East Hampton resident Barry Sonnenfeld uses the word “quirky” to describe his interests as a filmmaker and television producer.
The same adjective could be used to characterize Mr. Sonnenfeld’s habits on set, too.
He is known to wear a cowboy hat, even though he was born and raised in New York City. But last Thursday, September 25, on the second to last day of filming his HBO pilot, “Suburban Shootout,” at East Hampton Studios, the “Addams Family,” “Men in Black” and “Get Shorty” director passed on the cowboy hat, opting instead for a baseball cap.
Of course, he also passed on using a director’s chair, preferring to sit astride a saddle fixed to a wooden box that others on the set called his “horse.” A few of his colleagues suggested he add rockers to his cowboy perch.
Mr. Sonnenfeld sat before two small monitors; one playing back film shot earlier on Fresh Pond Road in Amagansett, and the other playing a live stream of the bedroom set on the sound stage.
On set, actress Judy Greer, playing protagonist Rebecca, walked up to the bedroom window and peered out. The footage would later be spliced with the Fresh Pond Road takes, in which actress Kelly Preston, as mob boss Camilla Diamond, made a delivery to Rebecca’s front porch.
For each take, Ms. Greer walked into frame to the window and held aside the curtains, pretending to be on a second floor looking down. Next, Mr. Sonnenfeld would yell “Camilla!” to cue a reaction, and, flustered, the topless actress would pull the shades closed.
For the initial takes, Ms. Greer would end by turning around and facing the camera, registering shock in her eyes. But that didn’t sit right with Mr. Sonnenfeld, who decided to drop the dramatic turn and have the shot end with Rebecca still facing the window.
As Mr. Sonnenfeld called “action” and “cut” again and again from his “horse,” producers, cast members and others sat around him, including his wife and associate producer, Susan Ringo, writer and executive producer Michelle Ashford, and actress Kerry Kenney-Silver.
Ms. Kenney-Silver, a star of “Reno 911!” like her fellow “Suburban Shootout” cast member Mary Birdsong, was knitting to pass the time before her turn in front of the camera. Elsewhere at the studio, a woman who looked eerily similar to Ms. Kenny-Silver and wore an identical floral print dress, also looked for ways to pass the time: she was Ms. Kenny-Silver’s stand-in. The stand-in was later seen chatting with the double for Rachael Harris, who also co-stars in “Suburban Shootout,” a takeoff on a British dark comedy of the same name.
Mr. Sonnenfeld took a break from filming last Thursday afternoon to discuss his career, the pilot and how it feels getting to film in his own backyard, having lived in East Hampton since 1982. “It’s been really wonderful to be able to go home at night and sleep in my own bed,” the director said.
“It’s rare that you ever get to shoot in the Hamptons,” Mr. Sonnenfeld lamented. “It’s expensive during the summer, and that’s when people would want to shoot here.”
He pointed out that he has worked in the area before: Back in the mid-eighties, he was the cinematographer for “Compromising Positions,” a film starring Susan Sarandon that shot in East Hampton. He was also a cinematographer for Coen brothers films and moved to the director’s chair—or “horse”—in 1991 with “The Addams Family.”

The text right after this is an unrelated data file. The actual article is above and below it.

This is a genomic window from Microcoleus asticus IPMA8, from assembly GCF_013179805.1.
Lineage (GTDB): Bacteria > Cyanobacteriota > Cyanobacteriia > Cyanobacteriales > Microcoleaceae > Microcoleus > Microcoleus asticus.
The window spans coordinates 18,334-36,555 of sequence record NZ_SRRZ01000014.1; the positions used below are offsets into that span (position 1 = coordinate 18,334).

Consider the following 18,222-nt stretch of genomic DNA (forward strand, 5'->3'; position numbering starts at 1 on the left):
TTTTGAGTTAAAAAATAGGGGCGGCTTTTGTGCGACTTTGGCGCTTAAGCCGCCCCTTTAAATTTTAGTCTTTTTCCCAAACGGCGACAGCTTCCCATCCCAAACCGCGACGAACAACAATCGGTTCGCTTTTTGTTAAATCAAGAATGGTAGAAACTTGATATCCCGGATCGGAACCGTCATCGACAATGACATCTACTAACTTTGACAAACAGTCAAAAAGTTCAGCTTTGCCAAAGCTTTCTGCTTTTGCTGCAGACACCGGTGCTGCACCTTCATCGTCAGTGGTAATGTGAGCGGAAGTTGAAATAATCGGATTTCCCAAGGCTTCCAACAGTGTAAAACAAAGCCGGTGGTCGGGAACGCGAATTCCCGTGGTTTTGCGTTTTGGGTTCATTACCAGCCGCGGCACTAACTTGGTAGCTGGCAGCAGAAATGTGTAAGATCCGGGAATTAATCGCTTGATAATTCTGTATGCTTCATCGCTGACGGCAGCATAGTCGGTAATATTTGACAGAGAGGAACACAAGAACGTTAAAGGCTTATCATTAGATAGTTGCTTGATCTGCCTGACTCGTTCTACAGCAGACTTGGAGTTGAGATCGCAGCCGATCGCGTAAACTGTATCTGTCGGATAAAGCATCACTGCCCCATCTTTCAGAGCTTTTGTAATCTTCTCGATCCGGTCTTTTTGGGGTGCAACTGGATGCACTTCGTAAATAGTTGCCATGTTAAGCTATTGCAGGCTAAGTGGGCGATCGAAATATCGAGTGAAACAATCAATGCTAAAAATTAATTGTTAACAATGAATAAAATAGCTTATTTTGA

Back then, East Hampton Studios in Wainscott didn’t exist, but today it is still a challenge to make a film or television show on the East End, according to Mr. Sonnenfeld. “You have to put up the whole crew, so it’s a very expensive proposition to shoot in the Hamptons, especially in season, which is impossible,” he said.
Though the pilot has been exclusively shot in Hamptons villages and hamlets, including Main Street in Bridgehampton, the Amagansett Farmers Market and Post Crossing in Southampton Village, the show is not set on the literal East End. Instead, “Suburban Shootout” takes place in the fictional suburb of Georgica Bay. In fact, Mr. Sonnenfeld said the show was never even intended to be filmed in the Hamptons. The original intent was to shoot in south Los Angeles and Pasadena.
A 30-percent tax incentive the New York State legislature passed in April this year—up from 10 percent—for film and television productions was a game changer.
“If we spend $5 million, of which $3 million is for room rentals and crew and supplies and all that, we get 30 percent of that $3 million back. So it ended up being cheaper to shoot in New York State than in Los Angeles,” Mr. Sonnenfeld explained.
He never expected it but now a number of shows, like “Ugly Betty,” are moving to New York, he said.
Even with the incentives, if HBO decides to order a season of “Suburban Shootout,” Mr. Sonnenfeld does not anticipate shooting the whole season, or even most of it, in the Hamptons. “We’ll build our sets in New York City and probably shoot on Long Island within 50 miles of Manhattan,” he said. The 50-mile range allows the crew to go home at night, so there will be no need to pay for their lodging, he explained, noting there were about 100 employees who needed lodging for the pilot.
At least a few crew members employed on the shoot are local to the Hamptons, including Marissa Friedes, a 2002 East Hampton High School graduate and aspiring screenwriter who has dual jobs for “Suburban Shootout”: assistant to producer Graham Place, and assistant to the director, Mr. Sonnenfeld.
Ms. Friedes said she has many typical assistant duties, like making coffee runs and taking messages, but even the most tedious jobs gave her access to the set. “I would watch how Barry directs, how the actors respond, how the lighting guys light and make sure to take mental notes,” she said.